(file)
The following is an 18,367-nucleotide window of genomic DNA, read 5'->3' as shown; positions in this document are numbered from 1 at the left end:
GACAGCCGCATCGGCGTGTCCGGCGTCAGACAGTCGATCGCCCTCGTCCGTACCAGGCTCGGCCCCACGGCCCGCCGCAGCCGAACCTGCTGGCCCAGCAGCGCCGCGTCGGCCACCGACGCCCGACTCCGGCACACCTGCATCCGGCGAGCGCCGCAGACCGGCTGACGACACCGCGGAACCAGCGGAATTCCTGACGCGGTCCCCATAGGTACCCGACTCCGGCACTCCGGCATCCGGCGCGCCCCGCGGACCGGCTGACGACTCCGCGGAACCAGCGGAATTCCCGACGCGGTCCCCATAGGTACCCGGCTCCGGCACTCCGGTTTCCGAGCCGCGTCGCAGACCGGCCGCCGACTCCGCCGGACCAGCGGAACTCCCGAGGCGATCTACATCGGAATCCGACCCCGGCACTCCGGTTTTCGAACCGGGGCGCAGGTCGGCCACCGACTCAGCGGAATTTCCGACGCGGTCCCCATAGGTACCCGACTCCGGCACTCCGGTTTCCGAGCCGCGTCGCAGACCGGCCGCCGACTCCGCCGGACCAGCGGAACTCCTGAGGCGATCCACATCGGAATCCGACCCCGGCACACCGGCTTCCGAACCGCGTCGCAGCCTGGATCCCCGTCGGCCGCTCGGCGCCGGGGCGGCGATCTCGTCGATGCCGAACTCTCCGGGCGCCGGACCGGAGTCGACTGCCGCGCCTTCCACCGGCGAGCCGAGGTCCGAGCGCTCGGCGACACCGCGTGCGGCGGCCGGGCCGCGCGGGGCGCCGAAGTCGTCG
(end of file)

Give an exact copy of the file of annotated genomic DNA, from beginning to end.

The following is an 18,367-nucleotide window of genomic DNA, read 5'->3' as shown; positions in this document are numbered from 1 at the left end:
GACAGCCGCATCGGCGTGTCCGGCGTCAGACAGTCGATCGCCCTCGTCCGTACCAGGCTCGGCCCCACGGCCCGCCGCAGCCGAACCTGCTGGCCCAGCAGCGCCGCGTCGGCCACCGACGCCCGACTCCGGCACACCTGCATCCGGCGAGCGCCGCAGACCGGCTGACGACACCGCGGAACCAGCGGAATTCCTGACGCGGTCCCCATAGGTACCCGACTCCGGCACTCCGGCATCCGGCGCGCCCCGCGGACCGGCTGACGACTCCGCGGAACCAGCGGAATTCCCGACGCGGTCCCCATAGGTACCCGGCTCCGGCACTCCGGTTTCCGAGCCGCGTCGCAGACCGGCCGCCGACTCCGCCGGACCAGCGGAACTCCCGAGGCGATCTACATCGGAATCCGACCCCGGCACTCCGGTTTTCGAACCGGGGCGCAGGTCGGCCACCGACTCAGCGGAATTTCCGACGCGGTCCCCATAGGTACCCGACTCCGGCACTCCGGTTTCCGAGCCGCGTCGCAGACCGGCCGCCGACTCCGCCGGACCAGCGGAACTCCTGAGGCGATCCACATCGGAATCCGACCCCGGCACACCGGCTTCCGAACCGCGTCGCAGCCTGGATCCCCGTCGGCCGCTCGGCGCCGGGGCGGCGATCTCGTCGATGCCGAACTCTCCGGGCGCCGGACCGGAGTCGACTGCCGCGCCTTCCACCGGCGAGCCGAGGTCCGAGCGCTCGGCGACACCGCGTGCGGCGGCCGGGCCGCGCGGGGCGCCGAAGTCGTCG